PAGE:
The bomber detonated his explosives on Thursday evening in a house near the town of Balad as a group of Sufis gathered for a religious ceremony, Interior Ministry officials said. 

Sufism is a system of esoteric philosophy commonly associated with Islam. In modern language it might also be referred to as "Islamic spirituality" or "Islamic mysticism".

The central concept in Sufism is love. Dervishes - the name given to initiates of Sufi orders - believe that love is a projection of the essence of God to the universe.

Many Sufi practitioners are organized into a diverse range of brotherhoods and sisterhoods. Many orders can be classified as Shia or Sunni and in some cases, even both.

Until Thursday's blast, Iraq's Sufi community had been spared major attacks.


Drive-by shooting

In Kirkuk, where ethnic tensions have been building between

Kurds, Arabs and Turkomen who all lay claim to the strategic oil city, armed men killed a leading Turkoman official in a drive-by shooting as he left Friday prayers, police said.

 

Imams of mosques condemned
recent US military operations

The victim,
Brigadier Sabah Bahlul Qara al-Tun, an assistant director of interior affairs at the council for Kirkuk province, was killed after performing Friday prayers at Hussam al-Din mosque.

 

Qara al-Tun is a prominent figure at the Turkman Front.

US base targeted
 

Also on Friday, Iraqi police sources in the northern city of Tikrit said seven Iraqi national guards were seriously wounded in a car bomb blast targeting their patrol at the northern entrance of a US military base in the centre of the city.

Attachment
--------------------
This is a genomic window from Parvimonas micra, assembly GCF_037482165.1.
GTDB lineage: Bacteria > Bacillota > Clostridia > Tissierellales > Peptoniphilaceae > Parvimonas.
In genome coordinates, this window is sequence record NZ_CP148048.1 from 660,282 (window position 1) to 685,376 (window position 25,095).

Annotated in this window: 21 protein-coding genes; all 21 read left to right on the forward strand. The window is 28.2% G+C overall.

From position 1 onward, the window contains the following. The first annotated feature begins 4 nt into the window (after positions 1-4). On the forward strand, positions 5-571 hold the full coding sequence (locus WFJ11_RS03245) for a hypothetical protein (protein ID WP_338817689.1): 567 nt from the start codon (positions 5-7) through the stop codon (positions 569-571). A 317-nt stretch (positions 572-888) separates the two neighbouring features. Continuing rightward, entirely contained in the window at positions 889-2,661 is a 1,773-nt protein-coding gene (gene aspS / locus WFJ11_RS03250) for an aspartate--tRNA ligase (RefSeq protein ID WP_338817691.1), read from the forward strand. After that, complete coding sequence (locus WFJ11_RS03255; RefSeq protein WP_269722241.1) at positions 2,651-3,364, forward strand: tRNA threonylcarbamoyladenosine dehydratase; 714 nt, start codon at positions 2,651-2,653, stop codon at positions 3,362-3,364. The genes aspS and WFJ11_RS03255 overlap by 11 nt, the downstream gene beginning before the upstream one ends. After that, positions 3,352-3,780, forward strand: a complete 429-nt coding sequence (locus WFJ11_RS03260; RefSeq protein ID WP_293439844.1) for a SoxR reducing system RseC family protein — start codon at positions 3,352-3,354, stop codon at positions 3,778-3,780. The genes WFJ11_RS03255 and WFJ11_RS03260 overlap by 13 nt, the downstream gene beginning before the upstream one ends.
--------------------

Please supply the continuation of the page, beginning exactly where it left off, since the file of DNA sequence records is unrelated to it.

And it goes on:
US and Iraqi forces have sealed off the area, and witnesses said ambulances were seen rushing to the scene and evacuating the wounded to Tikrit's general hospital.

 

Demonstration

 

Hundreds of Iraqis protested against US forces' detention of a political leader, while some imams in their sermons slammed the US for its security operation.

 

"During this operation they arrest our sons for the simple fact of being Sunnis"

Sheikh Iyal al-Ezzi,
Islamic Party

Protesters on Friday carried Islamic Party banners and signs denouncing the seizure of party leader Mohsen Abd al-Hamid and his three sons on Monday, calling it "American terrorism".

All four were later released.

 

"Go Home American Forces", another banner proclaimed, saying the troops had shamed themselves.

The US military admitted to having detained Hamid in what they said was a mistake.

But the forces have yet to publish an apology or give the reason for the operation, during which the Sunni leader was taken hooded and handcuffed from his home.

A member of the Islamic Party's politburo, Sheikh Iyal al-Ezzi, led a Friday prayer and slammed Operation Lightning, an Iraqi government offensive backed by the US.

 

"During this operation they arrest our sons for the simple fact of being Sunnis," he said, adding that the assault had "culminated with the aggression against one of our symbols, Mohsen Abd al-Hamid".

Al-Ezzi warned Iraqi authorities not to sideline Sunnis and urged all Iraqis to unite.